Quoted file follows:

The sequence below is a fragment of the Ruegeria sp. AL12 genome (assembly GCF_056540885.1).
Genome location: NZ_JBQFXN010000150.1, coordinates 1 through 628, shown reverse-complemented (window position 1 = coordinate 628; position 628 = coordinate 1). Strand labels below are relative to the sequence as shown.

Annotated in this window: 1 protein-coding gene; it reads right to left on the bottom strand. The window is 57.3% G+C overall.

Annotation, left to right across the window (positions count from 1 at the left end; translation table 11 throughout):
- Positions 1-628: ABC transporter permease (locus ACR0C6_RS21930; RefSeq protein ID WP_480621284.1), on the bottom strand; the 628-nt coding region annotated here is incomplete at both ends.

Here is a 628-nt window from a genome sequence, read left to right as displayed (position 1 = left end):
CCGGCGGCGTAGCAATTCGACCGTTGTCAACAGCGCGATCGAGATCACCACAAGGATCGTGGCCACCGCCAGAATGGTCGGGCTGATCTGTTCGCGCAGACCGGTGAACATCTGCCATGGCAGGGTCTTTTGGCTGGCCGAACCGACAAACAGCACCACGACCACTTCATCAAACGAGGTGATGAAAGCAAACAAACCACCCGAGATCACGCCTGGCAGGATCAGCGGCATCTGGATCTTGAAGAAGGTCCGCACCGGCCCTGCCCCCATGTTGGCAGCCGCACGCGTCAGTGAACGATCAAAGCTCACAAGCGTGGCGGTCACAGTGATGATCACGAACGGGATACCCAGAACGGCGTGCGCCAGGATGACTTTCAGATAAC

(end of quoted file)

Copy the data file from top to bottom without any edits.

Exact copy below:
The sequence below is a fragment of the Ruegeria sp. AL12 genome (assembly GCF_056540885.1).
Genome location: NZ_JBQFXN010000150.1, coordinates 1 through 628, shown reverse-complemented (window position 1 = coordinate 628; position 628 = coordinate 1). Strand labels below are relative to the sequence as shown.

Annotated in this window: 1 protein-coding gene; it reads right to left on the bottom strand. The window is 57.3% G+C overall.

Annotation, left to right across the window (positions count from 1 at the left end; translation table 11 throughout):
- Positions 1-628: ABC transporter permease (locus ACR0C6_RS21930; RefSeq protein ID WP_480621284.1), on the bottom strand; the 628-nt coding region annotated here is incomplete at both ends.

Here is a 628-nt window from a genome sequence, read left to right as displayed (position 1 = left end):
CCGGCGGCGTAGCAATTCGACCGTTGTCAACAGCGCGATCGAGATCACCACAAGGATCGTGGCCACCGCCAGAATGGTCGGGCTGATCTGTTCGCGCAGACCGGTGAACATCTGCCATGGCAGGGTCTTTTGGCTGGCCGAACCGACAAACAGCACCACGACCACTTCATCAAACGAGGTGATGAAAGCAAACAAACCACCCGAGATCACGCCTGGCAGGATCAGCGGCATCTGGATCTTGAAGAAGGTCCGCACCGGCCCTGCCCCCATGTTGGCAGCCGCACGCGTCAGTGAACGATCAAAGCTCACAAGCGTGGCGGTCACAGTGATGATCACGAACGGGATACCCAGAACGGCGTGCGCCAGGATGACTTTCAGATAAC